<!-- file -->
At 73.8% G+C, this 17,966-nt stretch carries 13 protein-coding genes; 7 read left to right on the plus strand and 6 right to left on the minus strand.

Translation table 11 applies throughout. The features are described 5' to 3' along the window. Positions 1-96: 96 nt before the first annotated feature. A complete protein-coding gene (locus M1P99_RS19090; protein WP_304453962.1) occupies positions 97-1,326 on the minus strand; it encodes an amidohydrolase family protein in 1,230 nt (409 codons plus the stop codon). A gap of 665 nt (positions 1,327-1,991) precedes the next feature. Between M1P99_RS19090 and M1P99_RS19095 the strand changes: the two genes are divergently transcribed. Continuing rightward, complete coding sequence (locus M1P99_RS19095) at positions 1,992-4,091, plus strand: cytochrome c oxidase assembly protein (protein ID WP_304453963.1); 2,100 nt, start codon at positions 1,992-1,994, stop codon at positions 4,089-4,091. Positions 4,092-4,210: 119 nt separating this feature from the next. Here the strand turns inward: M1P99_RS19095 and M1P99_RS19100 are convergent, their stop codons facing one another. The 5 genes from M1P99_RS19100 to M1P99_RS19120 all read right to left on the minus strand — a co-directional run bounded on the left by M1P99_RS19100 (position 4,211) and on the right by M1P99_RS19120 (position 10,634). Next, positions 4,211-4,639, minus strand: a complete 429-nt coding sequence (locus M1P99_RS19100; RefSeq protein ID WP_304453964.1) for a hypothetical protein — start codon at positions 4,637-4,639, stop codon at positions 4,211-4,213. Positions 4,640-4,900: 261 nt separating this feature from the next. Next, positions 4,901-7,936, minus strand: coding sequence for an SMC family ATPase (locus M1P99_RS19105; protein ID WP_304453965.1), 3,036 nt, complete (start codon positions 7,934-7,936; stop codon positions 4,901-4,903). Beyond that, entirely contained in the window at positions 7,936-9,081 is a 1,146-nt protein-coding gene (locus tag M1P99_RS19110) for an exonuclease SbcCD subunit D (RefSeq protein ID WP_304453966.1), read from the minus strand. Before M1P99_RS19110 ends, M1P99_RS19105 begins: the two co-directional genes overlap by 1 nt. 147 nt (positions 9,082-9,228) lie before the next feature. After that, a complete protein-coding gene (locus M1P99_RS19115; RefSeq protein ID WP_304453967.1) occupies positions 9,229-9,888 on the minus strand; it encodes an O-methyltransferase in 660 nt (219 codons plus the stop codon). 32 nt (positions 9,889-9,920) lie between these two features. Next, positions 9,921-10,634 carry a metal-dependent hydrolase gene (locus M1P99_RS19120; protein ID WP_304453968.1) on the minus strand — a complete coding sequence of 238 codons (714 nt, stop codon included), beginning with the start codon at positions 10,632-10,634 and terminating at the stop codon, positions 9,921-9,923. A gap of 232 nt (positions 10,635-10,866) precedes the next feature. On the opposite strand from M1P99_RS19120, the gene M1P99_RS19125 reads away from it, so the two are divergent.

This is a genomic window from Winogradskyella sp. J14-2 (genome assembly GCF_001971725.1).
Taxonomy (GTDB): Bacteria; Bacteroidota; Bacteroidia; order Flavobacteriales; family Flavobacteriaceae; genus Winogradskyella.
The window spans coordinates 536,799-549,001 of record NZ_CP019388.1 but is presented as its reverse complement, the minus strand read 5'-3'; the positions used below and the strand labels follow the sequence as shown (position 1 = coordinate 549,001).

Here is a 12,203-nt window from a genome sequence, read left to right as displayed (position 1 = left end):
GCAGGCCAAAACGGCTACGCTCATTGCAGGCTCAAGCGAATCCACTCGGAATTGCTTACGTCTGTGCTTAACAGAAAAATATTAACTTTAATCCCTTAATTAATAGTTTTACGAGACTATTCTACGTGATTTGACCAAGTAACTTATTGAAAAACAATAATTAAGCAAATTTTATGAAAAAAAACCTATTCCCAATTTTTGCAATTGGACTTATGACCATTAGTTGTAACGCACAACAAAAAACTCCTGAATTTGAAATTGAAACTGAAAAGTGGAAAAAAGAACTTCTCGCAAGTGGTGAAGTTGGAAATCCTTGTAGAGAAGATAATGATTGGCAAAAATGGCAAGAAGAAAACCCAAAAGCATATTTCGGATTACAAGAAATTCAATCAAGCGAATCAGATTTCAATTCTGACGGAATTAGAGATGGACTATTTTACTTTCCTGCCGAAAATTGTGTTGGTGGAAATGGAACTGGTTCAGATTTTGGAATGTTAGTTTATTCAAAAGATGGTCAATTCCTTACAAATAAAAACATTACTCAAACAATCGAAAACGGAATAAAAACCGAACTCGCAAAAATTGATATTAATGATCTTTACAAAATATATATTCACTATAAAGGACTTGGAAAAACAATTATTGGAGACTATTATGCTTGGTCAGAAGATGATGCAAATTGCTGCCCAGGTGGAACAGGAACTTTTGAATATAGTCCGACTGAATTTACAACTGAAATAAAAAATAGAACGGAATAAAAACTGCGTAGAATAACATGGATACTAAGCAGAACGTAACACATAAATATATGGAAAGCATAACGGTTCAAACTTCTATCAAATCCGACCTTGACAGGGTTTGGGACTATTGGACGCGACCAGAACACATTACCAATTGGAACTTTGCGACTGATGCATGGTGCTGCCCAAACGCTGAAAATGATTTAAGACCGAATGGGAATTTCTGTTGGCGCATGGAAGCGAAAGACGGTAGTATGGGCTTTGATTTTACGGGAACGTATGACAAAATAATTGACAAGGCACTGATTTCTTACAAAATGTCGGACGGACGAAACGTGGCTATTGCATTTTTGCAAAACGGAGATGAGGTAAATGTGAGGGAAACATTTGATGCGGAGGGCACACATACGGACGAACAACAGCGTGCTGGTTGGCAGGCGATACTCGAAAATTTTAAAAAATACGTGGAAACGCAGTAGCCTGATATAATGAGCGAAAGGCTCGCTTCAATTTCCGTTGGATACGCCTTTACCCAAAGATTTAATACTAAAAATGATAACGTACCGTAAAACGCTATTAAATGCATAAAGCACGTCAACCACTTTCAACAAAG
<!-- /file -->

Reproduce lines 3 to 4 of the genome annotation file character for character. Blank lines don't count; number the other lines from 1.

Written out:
This is a genomic window from Winogradskyella sp. J14-2 (genome assembly GCF_001971725.1).
Taxonomy (GTDB): Bacteria; Bacteroidota; Bacteroidia; order Flavobacteriales; family Flavobacteriaceae; genus Winogradskyella.